Friday, May 29, 2009

Life Of Harlem Gangster Bumpy Johnson To Be Portrayed In Biopic


Just weeks after the passing of Mayme Hatcher Johnson, widow of the legendary Harlem gangster, Bumpy Johnson, Havenotz Entertainment has optioned the film rights to her book, Harlem Godfather: The Rap On My Husband, Ellsworth "Bumpy" Johnson.

"Growing up, I heard about the exploits of Bumpy Johnson. Not just about his criminal activities, but also all of the good he did in his community, and how his community loved him," said Sardar "Candyman 187" Khan, CEO of Havenotz Entertainment, when announcing the optioning. "When I found out that the film rights to this book were available I was ecstatic."

"This is a man whose history is intertwined with the history of Harlem. His acquaintances with people like Billie Holiday, Duke Ellington, Lena Horne, Bill "Bojangles" Robinson, and even Malcolm X are spoken of to this day" Khan said, adding that he hopes to team with major production companies to make the movie happen. "This is a story that just has to be brought to the silver screen."

Bumpy Johnson was born in South Carolina in 1905, but moved to Harlem in 1919 and was soon involved in the Harlem underworld. In 1932 he fought a well-documented gang war with Jewish mobster Dutch Schultz over the control of the numbers racket. After Schultz's death, Bumpy reigned as the Godfather Of Harlem; but in the words of the late famed African-American historian John Henrick Clarke (who knew Johnson), "Bumpy may have been a gangster, but he was a gangster with a social conscience. He may have taken from the community, but he was one of the few who also gave back." Johnson died of a heart attack in 1968.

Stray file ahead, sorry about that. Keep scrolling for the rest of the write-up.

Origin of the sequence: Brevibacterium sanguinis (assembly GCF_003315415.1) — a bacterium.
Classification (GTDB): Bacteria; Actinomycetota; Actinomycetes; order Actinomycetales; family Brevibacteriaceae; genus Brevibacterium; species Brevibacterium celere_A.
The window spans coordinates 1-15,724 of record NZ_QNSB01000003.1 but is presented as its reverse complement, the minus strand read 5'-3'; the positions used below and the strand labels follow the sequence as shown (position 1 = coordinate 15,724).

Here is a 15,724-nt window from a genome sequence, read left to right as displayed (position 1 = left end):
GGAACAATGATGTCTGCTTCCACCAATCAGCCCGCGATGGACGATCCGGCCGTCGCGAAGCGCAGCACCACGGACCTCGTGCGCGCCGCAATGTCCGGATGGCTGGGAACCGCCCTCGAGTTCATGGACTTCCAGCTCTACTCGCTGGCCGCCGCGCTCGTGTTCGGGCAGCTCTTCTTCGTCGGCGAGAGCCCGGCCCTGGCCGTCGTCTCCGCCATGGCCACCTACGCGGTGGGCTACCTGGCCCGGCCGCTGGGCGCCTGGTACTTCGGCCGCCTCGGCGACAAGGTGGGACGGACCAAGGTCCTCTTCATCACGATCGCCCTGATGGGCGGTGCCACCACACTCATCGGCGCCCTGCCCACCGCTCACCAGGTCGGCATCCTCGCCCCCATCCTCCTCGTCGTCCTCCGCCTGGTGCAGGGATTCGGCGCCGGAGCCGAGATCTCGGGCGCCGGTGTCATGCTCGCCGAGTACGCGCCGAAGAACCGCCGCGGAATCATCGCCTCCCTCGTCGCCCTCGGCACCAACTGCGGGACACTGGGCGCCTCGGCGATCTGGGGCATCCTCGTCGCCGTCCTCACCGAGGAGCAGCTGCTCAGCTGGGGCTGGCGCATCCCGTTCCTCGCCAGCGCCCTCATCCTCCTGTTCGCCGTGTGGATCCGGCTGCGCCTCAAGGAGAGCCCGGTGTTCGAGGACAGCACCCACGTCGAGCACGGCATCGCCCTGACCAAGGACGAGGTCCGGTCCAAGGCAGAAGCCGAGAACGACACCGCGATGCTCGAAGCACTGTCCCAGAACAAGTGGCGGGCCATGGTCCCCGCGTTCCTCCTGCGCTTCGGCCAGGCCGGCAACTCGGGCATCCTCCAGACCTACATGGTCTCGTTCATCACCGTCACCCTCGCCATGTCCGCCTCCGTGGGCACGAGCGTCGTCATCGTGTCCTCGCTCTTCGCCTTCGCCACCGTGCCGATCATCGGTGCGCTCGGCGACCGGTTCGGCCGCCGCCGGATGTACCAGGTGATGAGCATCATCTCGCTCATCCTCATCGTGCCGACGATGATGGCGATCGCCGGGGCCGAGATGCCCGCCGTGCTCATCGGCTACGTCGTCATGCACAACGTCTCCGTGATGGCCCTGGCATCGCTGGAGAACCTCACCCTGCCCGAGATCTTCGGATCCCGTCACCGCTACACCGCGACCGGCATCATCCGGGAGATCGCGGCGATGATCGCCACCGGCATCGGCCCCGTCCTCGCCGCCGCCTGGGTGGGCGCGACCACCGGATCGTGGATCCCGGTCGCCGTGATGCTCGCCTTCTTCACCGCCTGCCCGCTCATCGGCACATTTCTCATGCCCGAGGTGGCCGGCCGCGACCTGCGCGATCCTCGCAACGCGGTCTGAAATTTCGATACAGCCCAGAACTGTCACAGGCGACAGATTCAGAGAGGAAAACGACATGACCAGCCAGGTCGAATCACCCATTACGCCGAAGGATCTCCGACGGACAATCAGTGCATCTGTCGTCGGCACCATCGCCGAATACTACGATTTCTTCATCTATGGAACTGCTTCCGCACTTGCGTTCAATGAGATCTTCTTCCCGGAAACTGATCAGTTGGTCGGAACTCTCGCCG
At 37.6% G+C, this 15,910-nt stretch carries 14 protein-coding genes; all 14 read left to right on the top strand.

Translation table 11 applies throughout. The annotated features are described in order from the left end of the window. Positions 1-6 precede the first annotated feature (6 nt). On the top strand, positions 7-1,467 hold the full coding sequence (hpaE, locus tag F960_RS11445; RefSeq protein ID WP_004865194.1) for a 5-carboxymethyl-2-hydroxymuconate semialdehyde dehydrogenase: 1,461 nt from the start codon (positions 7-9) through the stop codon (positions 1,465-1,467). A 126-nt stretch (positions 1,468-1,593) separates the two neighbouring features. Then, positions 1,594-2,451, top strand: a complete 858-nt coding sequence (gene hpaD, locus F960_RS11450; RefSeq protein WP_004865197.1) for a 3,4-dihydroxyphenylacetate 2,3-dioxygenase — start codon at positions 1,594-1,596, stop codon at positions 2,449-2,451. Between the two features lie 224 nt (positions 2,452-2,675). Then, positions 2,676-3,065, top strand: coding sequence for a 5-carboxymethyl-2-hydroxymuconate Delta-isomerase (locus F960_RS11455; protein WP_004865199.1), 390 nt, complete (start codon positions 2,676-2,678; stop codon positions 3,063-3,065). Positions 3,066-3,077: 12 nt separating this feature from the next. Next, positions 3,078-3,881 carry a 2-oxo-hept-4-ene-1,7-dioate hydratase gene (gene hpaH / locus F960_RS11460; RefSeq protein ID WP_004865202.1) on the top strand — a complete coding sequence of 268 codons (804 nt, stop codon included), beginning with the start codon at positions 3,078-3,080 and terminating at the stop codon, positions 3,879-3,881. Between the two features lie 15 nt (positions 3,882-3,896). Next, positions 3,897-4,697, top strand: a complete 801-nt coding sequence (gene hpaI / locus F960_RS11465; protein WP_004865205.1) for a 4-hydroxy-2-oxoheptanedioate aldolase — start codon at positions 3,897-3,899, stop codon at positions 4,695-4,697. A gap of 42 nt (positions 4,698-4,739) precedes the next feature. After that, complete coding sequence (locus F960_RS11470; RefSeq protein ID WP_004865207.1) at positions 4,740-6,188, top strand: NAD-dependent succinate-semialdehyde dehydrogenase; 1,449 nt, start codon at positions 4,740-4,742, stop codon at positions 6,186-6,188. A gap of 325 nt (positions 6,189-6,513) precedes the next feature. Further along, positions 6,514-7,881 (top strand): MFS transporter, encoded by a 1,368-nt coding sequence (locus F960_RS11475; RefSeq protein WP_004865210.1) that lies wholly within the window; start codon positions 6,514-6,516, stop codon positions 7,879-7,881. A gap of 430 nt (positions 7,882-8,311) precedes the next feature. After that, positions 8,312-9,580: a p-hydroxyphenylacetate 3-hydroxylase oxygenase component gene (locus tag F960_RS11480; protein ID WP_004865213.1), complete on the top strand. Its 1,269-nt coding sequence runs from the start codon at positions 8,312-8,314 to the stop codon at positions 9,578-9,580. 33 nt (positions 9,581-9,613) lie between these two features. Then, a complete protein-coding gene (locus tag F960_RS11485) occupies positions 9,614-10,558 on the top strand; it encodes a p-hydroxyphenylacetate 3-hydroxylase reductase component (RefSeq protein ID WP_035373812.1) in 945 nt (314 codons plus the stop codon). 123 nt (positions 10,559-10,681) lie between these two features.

In 2008 Mrs. Johnson co-authored Harlem Godfather: The Rap On My Husband, Ellsworth "Bumpy" Johnson. It's the first and only biography of Bumpy Johnson.

"There've been other movies that have depictions of Bumpy Johnson, but all of those characterizations were written without anyone even talking to people who actually knew him," said Khan. "As soon as I read Mrs. Johnson's book, I knew it was important to get the truth on film. People will now know the real story about this larger than life figure, and not a fictitious character that writers came up with because they didn't know who to turn to for the truth."

2 comments:

  1. Well I met a man who worked for Bumpys wife in Harlem. He told me the scene in Hoodlum where the server in the Ice cream parlor tried to poison him was an accurate protrayal of a real incident.

    ReplyDelete
  2. Well I met a man who worked for Bumpys wife in Harlem. He told me the scene in Hoodlum where the server in the Ice cream parlor tried to poison him was an accurate protrayal of a real incident.

    ReplyDelete